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Therapeutically Supporting Children to Recover from the Impact of Family Violence

  • Olivia Powell (a1) and Kathy Morrison (a2)


Family violence (also referred to as Domestic Violence and Intimate Partner Violence) describes violence that occurs within an intimate relationship, whether a current or former partner. Children can experience a range of abuses (emotional, physical, sexual and neglect) within the context of family violence, and harm is cumulative and may present as complex trauma. This paper is based on a practice presentation delivered at the International Childhood Trauma Conference in Melbourne (Australia) in June 2016. The purpose of this paper is to increase awareness of the impacts for children who have experienced family violence, to enhance understanding of the mechanisms that contribute to their trauma presentation, and to highlight the specific practice issues and considerations in providing therapeutic support to this client population, with the ultimate aim of improving diagnostic and treatment outcomes for children impacted by family violence. Sufficient safety and stability are required for children to experience therapeutic change, and if family violence is current, the initial response needs to be protective. Identification of family violence should prompt practitioners to use trauma-informed assessment and trauma-focused evidence-based treatments within a family therapy and systems framework. Family violence is complex and there are many barriers to treatment and practice considerations. Expansion of practitioner knowledge and skills in family violence trauma will enhance outcomes for children who have experienced family violence.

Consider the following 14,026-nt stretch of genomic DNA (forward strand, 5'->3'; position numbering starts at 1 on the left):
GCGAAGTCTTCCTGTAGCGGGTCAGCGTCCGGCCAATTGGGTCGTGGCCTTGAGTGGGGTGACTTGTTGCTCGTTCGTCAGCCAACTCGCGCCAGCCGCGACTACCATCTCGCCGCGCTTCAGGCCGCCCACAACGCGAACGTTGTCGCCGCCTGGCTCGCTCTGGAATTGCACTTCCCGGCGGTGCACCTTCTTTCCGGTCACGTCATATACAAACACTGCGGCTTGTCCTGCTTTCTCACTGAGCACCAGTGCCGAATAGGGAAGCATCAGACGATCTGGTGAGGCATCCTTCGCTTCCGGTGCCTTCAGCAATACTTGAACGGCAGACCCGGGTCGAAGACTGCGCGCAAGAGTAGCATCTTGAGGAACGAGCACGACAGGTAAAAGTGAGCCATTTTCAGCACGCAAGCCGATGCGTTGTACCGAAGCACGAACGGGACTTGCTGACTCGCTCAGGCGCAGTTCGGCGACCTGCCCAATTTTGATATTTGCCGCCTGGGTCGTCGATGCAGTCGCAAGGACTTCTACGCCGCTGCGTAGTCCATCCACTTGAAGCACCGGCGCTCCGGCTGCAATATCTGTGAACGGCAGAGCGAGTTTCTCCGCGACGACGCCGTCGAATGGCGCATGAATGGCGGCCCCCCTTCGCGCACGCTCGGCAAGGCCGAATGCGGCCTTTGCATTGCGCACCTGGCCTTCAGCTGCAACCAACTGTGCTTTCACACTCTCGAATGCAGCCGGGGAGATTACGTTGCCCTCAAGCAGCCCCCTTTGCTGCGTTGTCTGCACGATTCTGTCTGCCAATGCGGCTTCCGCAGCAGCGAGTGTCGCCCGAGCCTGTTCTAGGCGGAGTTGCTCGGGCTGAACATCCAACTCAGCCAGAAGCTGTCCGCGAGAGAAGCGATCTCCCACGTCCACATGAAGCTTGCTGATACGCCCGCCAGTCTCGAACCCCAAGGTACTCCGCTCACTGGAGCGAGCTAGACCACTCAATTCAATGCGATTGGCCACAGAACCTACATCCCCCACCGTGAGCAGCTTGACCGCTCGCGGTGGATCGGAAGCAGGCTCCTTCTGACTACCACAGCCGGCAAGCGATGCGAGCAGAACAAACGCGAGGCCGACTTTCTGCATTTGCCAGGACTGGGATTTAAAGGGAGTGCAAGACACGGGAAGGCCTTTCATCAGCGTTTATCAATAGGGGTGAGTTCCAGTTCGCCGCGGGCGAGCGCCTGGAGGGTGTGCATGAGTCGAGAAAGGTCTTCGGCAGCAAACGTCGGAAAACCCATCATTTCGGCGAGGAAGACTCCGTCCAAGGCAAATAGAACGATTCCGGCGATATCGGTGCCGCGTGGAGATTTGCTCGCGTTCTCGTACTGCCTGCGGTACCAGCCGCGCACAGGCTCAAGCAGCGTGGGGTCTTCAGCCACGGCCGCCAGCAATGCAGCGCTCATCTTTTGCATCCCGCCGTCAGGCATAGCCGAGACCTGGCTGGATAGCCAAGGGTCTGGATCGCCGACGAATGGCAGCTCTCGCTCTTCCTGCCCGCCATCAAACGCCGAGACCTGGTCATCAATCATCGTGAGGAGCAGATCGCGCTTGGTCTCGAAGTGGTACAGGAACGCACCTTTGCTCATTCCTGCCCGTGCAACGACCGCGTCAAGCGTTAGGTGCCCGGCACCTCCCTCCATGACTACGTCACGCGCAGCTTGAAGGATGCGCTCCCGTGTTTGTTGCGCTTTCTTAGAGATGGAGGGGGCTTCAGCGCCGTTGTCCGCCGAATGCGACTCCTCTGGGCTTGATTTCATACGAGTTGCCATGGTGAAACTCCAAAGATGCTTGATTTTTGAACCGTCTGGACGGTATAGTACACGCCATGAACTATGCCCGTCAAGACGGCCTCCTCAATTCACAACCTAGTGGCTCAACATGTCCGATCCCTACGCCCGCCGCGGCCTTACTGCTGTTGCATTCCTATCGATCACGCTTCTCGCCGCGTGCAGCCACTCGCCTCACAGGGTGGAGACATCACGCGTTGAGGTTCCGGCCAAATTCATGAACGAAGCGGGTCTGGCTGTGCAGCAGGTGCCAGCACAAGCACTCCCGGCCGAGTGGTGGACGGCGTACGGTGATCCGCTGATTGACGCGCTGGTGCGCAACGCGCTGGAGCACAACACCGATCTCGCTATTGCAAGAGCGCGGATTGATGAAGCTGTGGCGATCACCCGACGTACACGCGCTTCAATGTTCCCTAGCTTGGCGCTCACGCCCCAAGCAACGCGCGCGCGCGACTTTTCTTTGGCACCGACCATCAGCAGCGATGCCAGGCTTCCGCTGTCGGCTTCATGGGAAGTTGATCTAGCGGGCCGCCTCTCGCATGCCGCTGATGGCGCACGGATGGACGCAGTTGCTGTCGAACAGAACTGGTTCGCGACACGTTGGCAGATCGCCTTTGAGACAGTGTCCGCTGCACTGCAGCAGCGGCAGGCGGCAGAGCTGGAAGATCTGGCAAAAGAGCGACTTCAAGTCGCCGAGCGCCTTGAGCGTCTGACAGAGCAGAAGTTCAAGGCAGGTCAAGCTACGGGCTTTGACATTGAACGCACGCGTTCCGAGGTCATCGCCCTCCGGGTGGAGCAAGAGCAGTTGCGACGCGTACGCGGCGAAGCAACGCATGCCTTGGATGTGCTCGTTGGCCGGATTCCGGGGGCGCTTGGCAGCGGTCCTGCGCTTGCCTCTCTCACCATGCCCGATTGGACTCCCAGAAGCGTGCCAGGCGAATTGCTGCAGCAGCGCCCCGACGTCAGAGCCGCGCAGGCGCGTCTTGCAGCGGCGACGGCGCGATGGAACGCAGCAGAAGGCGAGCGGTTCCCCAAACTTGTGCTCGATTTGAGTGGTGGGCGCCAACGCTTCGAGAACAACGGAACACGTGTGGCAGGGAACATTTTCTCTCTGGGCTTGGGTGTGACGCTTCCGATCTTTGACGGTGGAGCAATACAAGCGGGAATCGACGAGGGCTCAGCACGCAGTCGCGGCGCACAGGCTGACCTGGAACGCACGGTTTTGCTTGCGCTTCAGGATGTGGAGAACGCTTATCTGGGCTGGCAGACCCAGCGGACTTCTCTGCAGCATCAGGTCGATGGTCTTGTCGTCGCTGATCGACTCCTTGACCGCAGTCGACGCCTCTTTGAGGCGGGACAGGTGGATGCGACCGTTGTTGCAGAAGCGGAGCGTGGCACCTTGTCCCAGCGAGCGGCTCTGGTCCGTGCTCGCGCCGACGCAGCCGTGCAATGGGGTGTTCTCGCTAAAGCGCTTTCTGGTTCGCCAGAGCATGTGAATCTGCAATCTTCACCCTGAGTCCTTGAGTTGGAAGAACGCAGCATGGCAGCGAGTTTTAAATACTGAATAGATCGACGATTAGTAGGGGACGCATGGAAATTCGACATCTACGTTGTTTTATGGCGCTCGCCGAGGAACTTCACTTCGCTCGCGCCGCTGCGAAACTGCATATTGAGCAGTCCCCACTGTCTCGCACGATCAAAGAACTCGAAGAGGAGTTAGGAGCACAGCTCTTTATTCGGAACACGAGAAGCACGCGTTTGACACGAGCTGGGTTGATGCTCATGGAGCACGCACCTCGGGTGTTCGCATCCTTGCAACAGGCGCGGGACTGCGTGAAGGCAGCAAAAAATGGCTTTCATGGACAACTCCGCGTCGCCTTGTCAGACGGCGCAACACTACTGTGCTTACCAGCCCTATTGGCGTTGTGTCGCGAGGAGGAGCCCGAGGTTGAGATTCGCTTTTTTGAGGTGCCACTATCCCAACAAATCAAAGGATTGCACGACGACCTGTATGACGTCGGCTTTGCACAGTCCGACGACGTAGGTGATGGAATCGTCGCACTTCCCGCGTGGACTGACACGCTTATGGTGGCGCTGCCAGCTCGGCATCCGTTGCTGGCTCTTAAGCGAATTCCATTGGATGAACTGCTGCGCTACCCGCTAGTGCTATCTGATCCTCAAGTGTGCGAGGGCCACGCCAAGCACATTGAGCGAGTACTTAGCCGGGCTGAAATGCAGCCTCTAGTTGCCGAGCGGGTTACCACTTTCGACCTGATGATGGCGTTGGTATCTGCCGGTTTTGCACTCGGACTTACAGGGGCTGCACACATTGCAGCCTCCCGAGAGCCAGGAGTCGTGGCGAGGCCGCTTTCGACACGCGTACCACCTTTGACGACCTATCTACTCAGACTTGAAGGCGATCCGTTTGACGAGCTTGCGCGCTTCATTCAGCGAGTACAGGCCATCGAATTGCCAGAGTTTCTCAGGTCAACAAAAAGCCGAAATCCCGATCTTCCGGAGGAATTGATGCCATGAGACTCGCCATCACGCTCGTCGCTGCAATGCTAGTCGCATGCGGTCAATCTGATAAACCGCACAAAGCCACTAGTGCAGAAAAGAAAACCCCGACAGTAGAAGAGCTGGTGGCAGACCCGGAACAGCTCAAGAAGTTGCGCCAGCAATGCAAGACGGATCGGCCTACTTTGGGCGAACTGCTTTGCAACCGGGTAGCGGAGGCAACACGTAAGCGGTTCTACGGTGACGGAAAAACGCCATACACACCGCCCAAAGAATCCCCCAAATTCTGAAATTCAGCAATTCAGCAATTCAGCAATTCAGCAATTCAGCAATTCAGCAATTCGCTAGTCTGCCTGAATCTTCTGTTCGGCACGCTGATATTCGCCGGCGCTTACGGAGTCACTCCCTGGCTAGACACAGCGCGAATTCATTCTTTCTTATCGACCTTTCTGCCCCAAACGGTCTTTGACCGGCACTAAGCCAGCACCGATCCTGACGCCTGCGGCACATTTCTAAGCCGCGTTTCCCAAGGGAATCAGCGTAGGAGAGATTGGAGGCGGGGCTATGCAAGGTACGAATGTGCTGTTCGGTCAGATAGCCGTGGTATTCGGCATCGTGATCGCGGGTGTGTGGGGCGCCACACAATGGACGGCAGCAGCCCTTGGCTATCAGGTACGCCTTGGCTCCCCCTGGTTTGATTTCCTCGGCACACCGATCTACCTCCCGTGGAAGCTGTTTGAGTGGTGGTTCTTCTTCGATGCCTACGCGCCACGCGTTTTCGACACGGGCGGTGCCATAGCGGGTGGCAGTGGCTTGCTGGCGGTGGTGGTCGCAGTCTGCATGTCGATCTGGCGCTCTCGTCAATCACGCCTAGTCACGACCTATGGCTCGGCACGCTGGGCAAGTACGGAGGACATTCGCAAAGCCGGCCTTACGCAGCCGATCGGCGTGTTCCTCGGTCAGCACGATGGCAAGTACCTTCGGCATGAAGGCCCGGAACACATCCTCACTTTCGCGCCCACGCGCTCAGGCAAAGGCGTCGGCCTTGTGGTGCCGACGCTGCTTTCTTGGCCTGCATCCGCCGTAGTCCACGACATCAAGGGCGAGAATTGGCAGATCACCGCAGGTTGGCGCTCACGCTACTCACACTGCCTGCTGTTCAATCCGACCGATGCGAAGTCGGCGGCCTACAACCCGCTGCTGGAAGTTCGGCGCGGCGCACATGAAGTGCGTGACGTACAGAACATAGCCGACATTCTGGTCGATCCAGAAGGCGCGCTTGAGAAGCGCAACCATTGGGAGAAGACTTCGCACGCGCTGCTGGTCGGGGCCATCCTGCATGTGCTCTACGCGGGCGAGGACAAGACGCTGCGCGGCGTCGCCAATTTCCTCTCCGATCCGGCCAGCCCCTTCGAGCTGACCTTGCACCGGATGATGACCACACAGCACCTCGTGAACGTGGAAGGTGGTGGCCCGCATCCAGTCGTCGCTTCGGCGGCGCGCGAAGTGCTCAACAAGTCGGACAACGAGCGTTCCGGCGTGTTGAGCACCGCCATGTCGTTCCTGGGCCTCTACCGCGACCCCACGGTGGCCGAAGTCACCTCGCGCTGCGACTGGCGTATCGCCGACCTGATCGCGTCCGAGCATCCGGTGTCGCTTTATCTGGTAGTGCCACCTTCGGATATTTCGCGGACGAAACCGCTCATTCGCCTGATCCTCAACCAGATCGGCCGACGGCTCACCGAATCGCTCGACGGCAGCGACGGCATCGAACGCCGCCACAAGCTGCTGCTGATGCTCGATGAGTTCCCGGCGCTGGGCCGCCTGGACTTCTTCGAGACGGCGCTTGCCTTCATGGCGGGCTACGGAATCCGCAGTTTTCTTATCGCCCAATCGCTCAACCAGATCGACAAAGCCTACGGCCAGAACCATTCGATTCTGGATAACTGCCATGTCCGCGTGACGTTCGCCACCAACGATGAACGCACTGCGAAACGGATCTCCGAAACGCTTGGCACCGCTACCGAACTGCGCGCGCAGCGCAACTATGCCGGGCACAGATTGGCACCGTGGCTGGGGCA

Corresponding author

address for correspondence: Olivia Powell, Clinical Psychologist MAPS MCCLP, Family Violence Counselling and Support Service, Tasmania, Australia. E-mail:


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Therapeutically Supporting Children to Recover from the Impact of Family Violence

  • Olivia Powell (a1) and Kathy Morrison (a2)


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